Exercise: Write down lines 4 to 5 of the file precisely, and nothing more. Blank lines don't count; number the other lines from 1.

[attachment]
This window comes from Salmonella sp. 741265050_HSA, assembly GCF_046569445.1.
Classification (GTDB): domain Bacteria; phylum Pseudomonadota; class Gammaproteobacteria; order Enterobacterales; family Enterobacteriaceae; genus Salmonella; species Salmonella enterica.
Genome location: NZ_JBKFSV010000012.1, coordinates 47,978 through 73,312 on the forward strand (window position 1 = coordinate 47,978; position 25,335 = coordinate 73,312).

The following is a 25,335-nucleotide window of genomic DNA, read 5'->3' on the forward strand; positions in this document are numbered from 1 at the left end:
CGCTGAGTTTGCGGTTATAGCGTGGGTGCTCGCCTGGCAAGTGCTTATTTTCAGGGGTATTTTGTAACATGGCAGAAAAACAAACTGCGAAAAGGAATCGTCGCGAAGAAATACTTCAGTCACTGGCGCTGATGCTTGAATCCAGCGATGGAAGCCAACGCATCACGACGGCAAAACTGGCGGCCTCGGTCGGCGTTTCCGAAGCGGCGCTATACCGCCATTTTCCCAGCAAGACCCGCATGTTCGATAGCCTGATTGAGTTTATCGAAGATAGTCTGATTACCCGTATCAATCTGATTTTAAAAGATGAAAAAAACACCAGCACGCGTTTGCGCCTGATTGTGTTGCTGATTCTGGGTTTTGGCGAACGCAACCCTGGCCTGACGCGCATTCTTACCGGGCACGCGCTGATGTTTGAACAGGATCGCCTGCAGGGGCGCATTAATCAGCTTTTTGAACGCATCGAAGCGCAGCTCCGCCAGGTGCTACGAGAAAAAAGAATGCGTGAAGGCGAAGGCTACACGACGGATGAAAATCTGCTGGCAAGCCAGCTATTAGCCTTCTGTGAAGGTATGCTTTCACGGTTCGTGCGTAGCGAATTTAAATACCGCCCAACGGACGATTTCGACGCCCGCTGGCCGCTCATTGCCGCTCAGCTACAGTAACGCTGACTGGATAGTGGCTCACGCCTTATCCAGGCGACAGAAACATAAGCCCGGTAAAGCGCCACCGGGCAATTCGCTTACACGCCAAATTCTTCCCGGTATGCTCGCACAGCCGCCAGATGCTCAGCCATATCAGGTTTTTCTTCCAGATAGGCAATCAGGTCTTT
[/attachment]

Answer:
The following is a 25,335-nucleotide window of genomic DNA, read 5'->3' on the forward strand; positions in this document are numbered from 1 at the left end:
CGCTGAGTTTGCGGTTATAGCGTGGGTGCTCGCCTGGCAAGTGCTTATTTTCAGGGGTATTTTGTAACATGGCAGAAAAACAAACTGCGAAAAGGAATCGTCGCGAAGAAATACTTCAGTCACTGGCGCTGATGCTTGAATCCAGCGATGGAAGCCAACGCATCACGACGGCAAAACTGGCGGCCTCGGTCGGCGTTTCCGAAGCGGCGCTATACCGCCATTTTCCCAGCAAGACCCGCATGTTCGATAGCCTGATTGAGTTTATCGAAGATAGTCTGATTACCCGTATCAATCTGATTTTAAAAGATGAAAAAAACACCAGCACGCGTTTGCGCCTGATTGTGTTGCTGATTCTGGGTTTTGGCGAACGCAACCCTGGCCTGACGCGCATTCTTACCGGGCACGCGCTGATGTTTGAACAGGATCGCCTGCAGGGGCGCATTAATCAGCTTTTTGAACGCATCGAAGCGCAGCTCCGCCAGGTGCTACGAGAAAAAAGAATGCGTGAAGGCGAAGGCTACACGACGGATGAAAATCTGCTGGCAAGCCAGCTATTAGCCTTCTGTGAAGGTATGCTTTCACGGTTCGTGCGTAGCGAATTTAAATACCGCCCAACGGACGATTTCGACGCCCGCTGGCCGCTCATTGCCGCTCAGCTACAGTAACGCTGACTGGATAGTGGCTCACGCCTTATCCAGGCGACAGAAACATAAGCCCGGTAAAGCGCCACCGGGCAATTCGCTTACACGCCAAATTCTTCCCGGTATGCTCGCACAGCCGCCAGATGCTCAGCCATATCAGGTTTTTCTTCCAGATAGGCAATCAGGTCTTT